Charities & Campaign Groups

Public Services Top Concern for Scots – Survation for Unison Scotland

Survation on behalf of Unison Scotland interviewed 1,005 Scots aged 16+ online about their views on a range of issues. Fieldwork was conducted 6-10 March 2015.

We found that:

  • The top three issues for Scots and their families ahead of the general election are ‘public services (schools, hospitals & GP services, council services etc.)’ (58%), ‘welfare / pensions / social security provision’ (48%) and ‘the availability and security of jobs and the level of wages’ (40%).
  • 44% of Scots believe that a Labour-led government in Westminster would be better for public services in Scotland. This compares to just 20% who believe that a Conservative-led government in Westminster would be better for public services in Scotland, and 36% who don’t know.
  • If the next government was to raise £2bn by cracking down on tax avoidance, a majority (58%) of Scots believe that the money should be spent on improving public services, compared to less than two-fifths (19%) who think it should be spent on reducing public borrowing, 17% who think that it should be used on income tax cuts and 7% who don’t know.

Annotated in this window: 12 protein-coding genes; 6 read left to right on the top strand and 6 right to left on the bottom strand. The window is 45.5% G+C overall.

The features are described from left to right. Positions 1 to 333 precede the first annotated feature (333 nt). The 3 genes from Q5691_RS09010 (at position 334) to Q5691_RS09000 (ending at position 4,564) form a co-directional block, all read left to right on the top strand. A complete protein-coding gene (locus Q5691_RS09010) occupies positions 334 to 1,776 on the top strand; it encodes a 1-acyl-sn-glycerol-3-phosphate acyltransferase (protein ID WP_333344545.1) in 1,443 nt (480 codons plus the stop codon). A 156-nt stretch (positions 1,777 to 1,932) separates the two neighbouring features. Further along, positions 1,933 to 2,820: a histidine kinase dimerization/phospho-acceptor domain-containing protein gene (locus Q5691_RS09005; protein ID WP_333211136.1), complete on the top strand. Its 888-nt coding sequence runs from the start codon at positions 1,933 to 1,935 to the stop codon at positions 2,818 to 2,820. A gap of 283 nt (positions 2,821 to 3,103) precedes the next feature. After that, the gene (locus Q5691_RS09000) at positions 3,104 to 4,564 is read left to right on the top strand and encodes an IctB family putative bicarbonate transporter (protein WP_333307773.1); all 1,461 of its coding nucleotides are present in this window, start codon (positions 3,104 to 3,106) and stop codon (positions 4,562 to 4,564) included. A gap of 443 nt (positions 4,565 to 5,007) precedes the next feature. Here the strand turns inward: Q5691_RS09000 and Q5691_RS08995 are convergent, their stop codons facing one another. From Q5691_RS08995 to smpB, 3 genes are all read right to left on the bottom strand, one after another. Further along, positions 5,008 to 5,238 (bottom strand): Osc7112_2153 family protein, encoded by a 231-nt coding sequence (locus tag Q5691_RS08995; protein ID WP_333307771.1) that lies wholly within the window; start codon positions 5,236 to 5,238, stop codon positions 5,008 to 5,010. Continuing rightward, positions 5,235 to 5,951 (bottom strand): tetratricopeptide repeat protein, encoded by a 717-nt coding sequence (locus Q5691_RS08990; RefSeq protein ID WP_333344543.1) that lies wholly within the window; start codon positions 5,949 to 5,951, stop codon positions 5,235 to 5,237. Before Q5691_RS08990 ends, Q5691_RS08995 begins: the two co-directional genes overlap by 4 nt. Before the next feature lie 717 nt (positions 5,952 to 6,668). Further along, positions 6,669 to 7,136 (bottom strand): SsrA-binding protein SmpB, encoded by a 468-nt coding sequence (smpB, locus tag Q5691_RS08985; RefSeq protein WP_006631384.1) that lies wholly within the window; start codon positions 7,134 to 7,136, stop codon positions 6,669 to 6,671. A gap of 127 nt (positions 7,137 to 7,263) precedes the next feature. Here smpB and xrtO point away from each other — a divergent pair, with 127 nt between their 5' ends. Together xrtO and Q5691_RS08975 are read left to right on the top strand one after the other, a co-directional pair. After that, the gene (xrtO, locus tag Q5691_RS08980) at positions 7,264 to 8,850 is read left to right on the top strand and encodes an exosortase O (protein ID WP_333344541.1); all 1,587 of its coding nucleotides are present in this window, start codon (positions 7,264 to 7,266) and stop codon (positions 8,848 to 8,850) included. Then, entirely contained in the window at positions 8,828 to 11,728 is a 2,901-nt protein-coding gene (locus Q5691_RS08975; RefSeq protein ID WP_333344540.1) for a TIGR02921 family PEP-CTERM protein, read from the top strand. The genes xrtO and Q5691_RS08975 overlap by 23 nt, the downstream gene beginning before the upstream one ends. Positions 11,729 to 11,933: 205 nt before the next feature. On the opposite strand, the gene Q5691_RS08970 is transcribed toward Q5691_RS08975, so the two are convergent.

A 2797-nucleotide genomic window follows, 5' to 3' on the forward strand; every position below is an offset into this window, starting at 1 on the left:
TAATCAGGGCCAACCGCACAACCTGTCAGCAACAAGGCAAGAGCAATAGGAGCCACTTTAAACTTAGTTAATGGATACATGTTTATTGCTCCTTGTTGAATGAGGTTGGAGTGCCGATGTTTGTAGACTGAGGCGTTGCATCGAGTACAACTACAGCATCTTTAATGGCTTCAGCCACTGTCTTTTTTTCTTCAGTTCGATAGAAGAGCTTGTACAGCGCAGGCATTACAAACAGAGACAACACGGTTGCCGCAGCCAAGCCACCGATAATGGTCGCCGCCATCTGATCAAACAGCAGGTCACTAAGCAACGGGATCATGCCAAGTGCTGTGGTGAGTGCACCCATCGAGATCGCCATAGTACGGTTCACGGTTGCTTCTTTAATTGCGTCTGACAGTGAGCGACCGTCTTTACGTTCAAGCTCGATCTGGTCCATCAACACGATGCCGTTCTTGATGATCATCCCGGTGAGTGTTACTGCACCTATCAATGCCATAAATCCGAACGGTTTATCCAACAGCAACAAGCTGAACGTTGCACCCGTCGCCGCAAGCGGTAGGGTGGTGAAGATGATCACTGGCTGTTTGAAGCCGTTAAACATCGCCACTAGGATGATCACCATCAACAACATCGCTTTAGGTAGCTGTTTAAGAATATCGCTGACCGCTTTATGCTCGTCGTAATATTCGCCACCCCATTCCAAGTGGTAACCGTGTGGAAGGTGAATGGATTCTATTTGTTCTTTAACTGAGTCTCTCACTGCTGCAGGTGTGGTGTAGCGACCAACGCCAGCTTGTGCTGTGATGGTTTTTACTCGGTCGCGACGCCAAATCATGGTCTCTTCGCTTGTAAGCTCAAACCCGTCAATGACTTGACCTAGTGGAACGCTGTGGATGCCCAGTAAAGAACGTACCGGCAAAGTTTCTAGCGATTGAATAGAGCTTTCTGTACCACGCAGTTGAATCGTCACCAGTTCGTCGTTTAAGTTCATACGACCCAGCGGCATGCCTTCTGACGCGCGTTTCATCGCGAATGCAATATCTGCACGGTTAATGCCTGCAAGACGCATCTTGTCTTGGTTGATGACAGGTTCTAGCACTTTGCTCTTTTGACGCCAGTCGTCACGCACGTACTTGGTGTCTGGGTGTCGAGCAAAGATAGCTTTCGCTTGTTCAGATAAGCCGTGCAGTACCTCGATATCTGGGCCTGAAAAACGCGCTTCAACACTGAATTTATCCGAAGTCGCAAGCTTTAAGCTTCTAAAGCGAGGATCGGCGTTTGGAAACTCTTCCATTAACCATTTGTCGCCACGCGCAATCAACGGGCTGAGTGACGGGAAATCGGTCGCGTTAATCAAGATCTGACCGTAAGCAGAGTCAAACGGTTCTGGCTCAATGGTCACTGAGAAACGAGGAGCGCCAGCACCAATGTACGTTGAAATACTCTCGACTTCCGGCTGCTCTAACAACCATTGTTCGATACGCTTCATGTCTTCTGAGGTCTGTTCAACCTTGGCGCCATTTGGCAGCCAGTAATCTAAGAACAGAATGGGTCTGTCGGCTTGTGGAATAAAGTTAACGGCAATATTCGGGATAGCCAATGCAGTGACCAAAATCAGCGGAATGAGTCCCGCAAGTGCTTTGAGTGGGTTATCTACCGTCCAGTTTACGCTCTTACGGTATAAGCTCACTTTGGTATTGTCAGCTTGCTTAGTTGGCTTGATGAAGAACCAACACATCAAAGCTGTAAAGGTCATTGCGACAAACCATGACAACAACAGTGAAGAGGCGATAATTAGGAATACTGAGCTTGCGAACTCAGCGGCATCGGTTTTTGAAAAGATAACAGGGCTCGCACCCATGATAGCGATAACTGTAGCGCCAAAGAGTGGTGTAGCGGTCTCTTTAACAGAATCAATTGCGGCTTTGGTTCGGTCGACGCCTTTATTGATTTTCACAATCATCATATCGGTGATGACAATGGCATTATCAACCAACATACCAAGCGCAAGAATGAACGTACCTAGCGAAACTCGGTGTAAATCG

• Two-thirds (66%) of Scots support a 50p income tax rate for those who earn over £150,000, compared to just 14% who oppose, 15% who neither support nor oppose and 5% who don’t know.
  • Almost three quarters (72%) of Scots believe that it should be a requirement of all organisations seeking publicly-funded contracts to pay at least the living wage

Unison Scotland Infographic v3


You can read more from Unison Scotland about this poll here.

Full data tables and questions put to respondents are available here. Survation is a member of the British Polling Council and abides by its rules.

Katy Owen

Katy Owen

Katy Owen was Senior Project Manager & Head of External Relations 2013- 2015, worked at CoVi and Social Tech Trust and is currently Research Team Leader at ComRes. Katy has a BA in History, Kings College London and an MSc in International Politics from SOAS, University of London.

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